In 1971, Plymouth built nine examples of the most valuable muscle-car on the planet: the Hemicuda Convertible. And, as many of you know, these incredible rare cars have sold for upwards of three million dollars over the past five years. And rightly so: they were Chryslers parting shot at the muscle car era. Massively over-powered and stuffed with ultra-cool options like Shaker hoods, billboard stripes and 8-track players, these were cars which, if you could afford the gas back in the early 70s, made just about any muscle-car fan weak in the knees.
To the best of my knowledge, all nine Hemicuda convertibles have been accounted for, with a fake or two thrown in for good measure. Most have been restored and have traded hands for insane amounts of money.
Now what if I told you about a Barracuda convertible that is just as rare as a 1971 Hemicuda convertible? In fact, they made exactly nine. And, in fact, it had the hottest power-train combination available for its model year? And, what if I bet you a case of Sam Adams that youve probably never heard of one, let alone seen one up close? Would you take me up on that bet? If I can get enough of you to take me up on it without reading, I believe I am going to have a very large beer truck pulling up to our Charlotte showroom next week! So sit back and learn about the RAREST Barracuda Convertible ever built and, most likely, one of the only two or three left in existence. In fact, if any of you out there know where any of the other eight cars are, let us know.
Our story begins on June 10, 1967. On that day, Barton W. Quarm of Kirtland, Ohio took delivery of a 1967 Plymouth Barracuda Convertible from Walton Chrysler-Plymouth of Painesville, Ohio. Were not sure if Barton ordered this car brand new or if Walton Chrysler-Plymouth just happened to take delivery of the car for showroom stock and Barton saw it while shopping for a new car and purchased it. What we DO know is that Barton was the original owner of the car, as evidenced by the ORIGINAL factory warranty booklet issued by the dealer on June 10, 1967. Along with the warranty booklet, we also have the original Chrysler Sound System manual, an original Chrysler Crew boat accessory booklet, an original California clean air package insert and the original Chrysler Airtemp manual. This isnt stuff we picked up off of Ebay; these items are original to the car. We also have the original Chrysler Certicard that was issued to Barton by Chrysler. Ive seen quite a few Certicards and this one is in mint condition. It doesnt appear that Barton ever put the Certicard in the engine compartment and, instead, placed it in the original plastic manual bag for safekeeping.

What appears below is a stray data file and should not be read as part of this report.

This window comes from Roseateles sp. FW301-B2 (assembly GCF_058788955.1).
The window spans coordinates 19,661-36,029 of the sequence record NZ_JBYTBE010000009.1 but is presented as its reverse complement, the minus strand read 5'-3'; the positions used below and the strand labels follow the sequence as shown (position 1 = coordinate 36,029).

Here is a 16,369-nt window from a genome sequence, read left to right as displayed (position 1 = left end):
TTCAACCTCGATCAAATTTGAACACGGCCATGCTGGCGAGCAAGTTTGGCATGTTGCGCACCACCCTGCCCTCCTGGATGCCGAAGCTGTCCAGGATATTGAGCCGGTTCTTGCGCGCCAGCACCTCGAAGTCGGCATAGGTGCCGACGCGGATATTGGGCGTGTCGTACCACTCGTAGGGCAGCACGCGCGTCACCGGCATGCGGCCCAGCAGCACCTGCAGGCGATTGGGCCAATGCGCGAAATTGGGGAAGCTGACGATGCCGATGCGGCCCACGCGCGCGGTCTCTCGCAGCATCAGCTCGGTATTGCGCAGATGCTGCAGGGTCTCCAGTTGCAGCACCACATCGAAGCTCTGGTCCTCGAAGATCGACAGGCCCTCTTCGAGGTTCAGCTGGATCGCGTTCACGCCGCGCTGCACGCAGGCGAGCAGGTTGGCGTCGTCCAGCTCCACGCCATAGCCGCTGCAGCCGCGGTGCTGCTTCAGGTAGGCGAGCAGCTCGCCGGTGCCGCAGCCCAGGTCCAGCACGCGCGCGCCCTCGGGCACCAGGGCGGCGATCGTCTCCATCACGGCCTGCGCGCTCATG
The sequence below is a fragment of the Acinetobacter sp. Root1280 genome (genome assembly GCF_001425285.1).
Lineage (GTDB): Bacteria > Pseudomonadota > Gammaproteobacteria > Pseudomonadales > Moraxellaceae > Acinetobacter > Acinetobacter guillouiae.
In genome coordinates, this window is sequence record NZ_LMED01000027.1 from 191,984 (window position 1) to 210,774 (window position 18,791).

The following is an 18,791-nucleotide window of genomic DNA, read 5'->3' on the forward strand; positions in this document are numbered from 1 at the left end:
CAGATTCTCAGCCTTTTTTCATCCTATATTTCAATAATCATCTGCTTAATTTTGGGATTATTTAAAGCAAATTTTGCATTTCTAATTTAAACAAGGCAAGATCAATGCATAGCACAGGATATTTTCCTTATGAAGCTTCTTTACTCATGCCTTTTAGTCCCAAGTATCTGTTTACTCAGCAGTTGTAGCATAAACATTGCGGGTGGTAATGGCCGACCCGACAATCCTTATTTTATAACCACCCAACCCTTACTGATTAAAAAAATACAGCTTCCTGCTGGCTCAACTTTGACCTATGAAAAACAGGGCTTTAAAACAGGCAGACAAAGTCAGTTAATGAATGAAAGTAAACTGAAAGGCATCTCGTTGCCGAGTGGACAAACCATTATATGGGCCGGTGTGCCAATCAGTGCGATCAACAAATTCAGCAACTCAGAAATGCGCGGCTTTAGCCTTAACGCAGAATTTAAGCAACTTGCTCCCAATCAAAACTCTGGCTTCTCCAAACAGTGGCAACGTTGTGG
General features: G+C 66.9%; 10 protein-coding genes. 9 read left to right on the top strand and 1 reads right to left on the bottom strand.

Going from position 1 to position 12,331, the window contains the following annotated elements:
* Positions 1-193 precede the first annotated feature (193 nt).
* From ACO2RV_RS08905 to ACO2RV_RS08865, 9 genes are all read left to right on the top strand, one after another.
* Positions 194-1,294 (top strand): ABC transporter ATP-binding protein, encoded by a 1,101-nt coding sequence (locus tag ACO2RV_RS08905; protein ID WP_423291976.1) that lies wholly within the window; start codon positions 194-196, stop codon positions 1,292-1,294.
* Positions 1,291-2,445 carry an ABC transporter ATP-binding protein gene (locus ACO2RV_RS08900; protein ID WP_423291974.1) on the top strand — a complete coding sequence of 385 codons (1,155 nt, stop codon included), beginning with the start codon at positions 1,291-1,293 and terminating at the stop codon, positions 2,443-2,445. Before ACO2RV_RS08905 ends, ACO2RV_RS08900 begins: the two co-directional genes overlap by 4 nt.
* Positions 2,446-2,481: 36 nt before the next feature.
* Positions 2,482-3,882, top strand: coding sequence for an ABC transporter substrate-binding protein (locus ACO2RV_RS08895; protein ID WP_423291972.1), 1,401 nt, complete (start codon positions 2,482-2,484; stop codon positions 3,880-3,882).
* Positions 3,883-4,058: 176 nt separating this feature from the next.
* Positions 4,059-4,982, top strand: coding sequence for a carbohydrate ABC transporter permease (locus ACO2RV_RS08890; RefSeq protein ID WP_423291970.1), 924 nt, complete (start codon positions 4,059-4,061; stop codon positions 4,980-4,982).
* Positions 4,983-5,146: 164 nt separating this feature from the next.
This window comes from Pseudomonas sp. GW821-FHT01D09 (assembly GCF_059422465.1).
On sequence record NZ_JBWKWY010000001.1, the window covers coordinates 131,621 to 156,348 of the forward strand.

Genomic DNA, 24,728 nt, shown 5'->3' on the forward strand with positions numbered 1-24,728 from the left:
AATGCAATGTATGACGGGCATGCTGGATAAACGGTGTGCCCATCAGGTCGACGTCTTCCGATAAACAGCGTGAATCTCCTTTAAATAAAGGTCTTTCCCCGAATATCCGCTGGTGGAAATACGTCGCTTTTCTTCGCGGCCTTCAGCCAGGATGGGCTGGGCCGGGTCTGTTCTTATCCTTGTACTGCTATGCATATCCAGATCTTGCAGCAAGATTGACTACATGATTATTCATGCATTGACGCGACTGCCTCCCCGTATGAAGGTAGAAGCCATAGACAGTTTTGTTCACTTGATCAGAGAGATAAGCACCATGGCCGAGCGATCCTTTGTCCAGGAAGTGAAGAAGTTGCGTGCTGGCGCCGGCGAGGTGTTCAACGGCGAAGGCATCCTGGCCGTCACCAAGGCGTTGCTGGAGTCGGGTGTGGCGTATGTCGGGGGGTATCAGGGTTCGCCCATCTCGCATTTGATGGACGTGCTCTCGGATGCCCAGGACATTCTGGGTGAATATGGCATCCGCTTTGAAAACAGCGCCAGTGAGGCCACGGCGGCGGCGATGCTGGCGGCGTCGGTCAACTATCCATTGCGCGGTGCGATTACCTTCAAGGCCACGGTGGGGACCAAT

Now Im going to skip forward a bit. We found this car back in 2007 supposedly sporting 31,223 actual, original miles. A backyard restoration had been started some years before and he had quite a ways to go in the process. Apparently, he had run out of both time and money, and fortunately for us, a deal was struck. When we located the car, we had no idea how rare it was, but we quickly found out. I managed to track down Barton Quarms son, who recounted that he remembered the car quite clearly. He filled us in on some of the cars history, which verified the cars low mileage status. Apparently, in 1971 the Barracuda needed a brake job. Barton put the car up on jack stands in his barn, with the intent of doing just that, but simply never got around to it. The car sat on jack stands until 1974 when Barton told his son he couldnt afford gas for the car and, since it was a lousy winter driver, was content to let it sit.